On October 16, 1962, McGeorge Bundy informs the President that the Soviets have placed missiles in Cuba. Crucially, military intelligence is certain that the missiles do not have nuclear warheads. Oddly, no one really questions the absolute certainty of the team that brought us the Bay of Pigs. It was only a few years ago that we learned that the missiles were indeed so equipped and that if Cuba was attacked, the Russians were willing to take out a number of American cities as far north as Seattle. The dialogue is chilling in light of what we now know. Shall the missiles be taken out with an airstrike, promptly followed by invasion? General Taylor notes that the United States is vulnerable from the south. Ambassador Thompson comes up with a compromise–a blockade. But Air Force Chief of Staff Curtis LeMay ("Bomb 'em back to the Stone Age") is all for some serious bombing. It has been reported that LeMay's presence at any meeting with Kennedy was sufficient to give the President "fits." LeMay is ready for an all-out war over Cuba; Berlin, too, if we're not chicken. This does not play well in the Oval Office. In the end, Kennedy's political instinct was classic: When in doubt, do nothing, particularly if the something that you do could end life on the planet. When Khrushchev helped Kennedy end the crisis, JFK was heard to say: "If they want this job, fuck 'em. They can have it–it's no great joy to me."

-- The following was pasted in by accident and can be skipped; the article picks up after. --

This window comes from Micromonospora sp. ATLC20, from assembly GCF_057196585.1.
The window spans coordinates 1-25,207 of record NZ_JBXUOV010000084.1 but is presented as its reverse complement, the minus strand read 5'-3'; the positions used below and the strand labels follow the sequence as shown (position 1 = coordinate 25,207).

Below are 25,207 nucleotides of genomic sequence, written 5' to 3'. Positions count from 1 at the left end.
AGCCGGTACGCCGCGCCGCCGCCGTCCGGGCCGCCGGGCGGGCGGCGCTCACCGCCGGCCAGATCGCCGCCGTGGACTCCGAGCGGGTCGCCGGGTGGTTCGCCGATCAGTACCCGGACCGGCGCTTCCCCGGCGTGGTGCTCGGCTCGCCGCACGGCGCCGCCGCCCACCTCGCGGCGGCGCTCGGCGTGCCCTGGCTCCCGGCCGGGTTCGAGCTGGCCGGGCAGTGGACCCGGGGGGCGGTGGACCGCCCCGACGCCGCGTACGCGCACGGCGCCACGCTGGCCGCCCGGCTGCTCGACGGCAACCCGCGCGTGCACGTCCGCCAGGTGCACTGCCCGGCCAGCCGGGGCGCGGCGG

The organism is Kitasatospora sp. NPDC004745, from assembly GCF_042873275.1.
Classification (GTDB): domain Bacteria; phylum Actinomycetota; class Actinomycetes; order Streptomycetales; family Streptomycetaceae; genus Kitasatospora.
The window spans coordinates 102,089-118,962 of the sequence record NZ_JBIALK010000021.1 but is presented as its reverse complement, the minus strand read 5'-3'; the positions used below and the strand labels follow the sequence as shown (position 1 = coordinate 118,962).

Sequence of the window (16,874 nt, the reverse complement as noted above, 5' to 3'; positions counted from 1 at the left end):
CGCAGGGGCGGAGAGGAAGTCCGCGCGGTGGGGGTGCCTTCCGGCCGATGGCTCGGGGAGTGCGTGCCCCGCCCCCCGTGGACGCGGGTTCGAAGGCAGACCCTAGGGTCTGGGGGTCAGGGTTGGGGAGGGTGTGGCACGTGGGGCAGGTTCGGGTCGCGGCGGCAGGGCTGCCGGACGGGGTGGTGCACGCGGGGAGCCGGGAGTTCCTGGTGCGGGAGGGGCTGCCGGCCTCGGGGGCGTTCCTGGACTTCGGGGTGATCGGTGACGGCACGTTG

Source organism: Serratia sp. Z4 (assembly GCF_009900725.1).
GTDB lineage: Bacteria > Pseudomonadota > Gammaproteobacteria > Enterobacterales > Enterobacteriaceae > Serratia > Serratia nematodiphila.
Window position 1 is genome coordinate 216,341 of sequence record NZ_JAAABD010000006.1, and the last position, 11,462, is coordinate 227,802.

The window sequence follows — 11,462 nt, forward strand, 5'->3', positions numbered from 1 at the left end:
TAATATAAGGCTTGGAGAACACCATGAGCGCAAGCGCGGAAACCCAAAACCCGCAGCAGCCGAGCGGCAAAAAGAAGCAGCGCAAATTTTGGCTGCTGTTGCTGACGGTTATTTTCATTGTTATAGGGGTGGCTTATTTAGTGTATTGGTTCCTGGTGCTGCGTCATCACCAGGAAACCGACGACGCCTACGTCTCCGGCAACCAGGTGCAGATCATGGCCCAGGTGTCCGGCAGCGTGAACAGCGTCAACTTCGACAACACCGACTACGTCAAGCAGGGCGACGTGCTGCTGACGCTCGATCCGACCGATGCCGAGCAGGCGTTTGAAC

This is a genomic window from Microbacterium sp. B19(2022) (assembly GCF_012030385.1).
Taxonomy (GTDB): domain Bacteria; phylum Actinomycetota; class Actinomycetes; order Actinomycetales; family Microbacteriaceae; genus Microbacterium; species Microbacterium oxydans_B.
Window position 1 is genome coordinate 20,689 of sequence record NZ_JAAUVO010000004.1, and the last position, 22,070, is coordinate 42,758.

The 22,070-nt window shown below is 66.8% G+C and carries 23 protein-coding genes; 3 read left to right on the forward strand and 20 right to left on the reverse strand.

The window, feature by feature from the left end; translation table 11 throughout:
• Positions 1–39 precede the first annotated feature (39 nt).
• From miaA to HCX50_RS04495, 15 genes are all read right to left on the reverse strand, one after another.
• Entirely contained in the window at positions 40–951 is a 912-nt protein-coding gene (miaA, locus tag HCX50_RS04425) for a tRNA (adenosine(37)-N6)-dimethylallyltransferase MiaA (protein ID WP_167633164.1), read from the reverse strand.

President Johnson started installing recording devices his first day in office. Johnson is perhaps the only great comic figure to have occupied the White House. He was not only a master of the Lincolnian crossroads and outhouse humor but he was a deadly mimic. He recorded, between November 1963 and 1968, some 700 hours of White House meetings and phone calls: well worth a CD of his very own. When Johnson names the venerable Senator Richard Russell to the Warren Commission investigating Kennedy's murder, they meet. Russell is furious.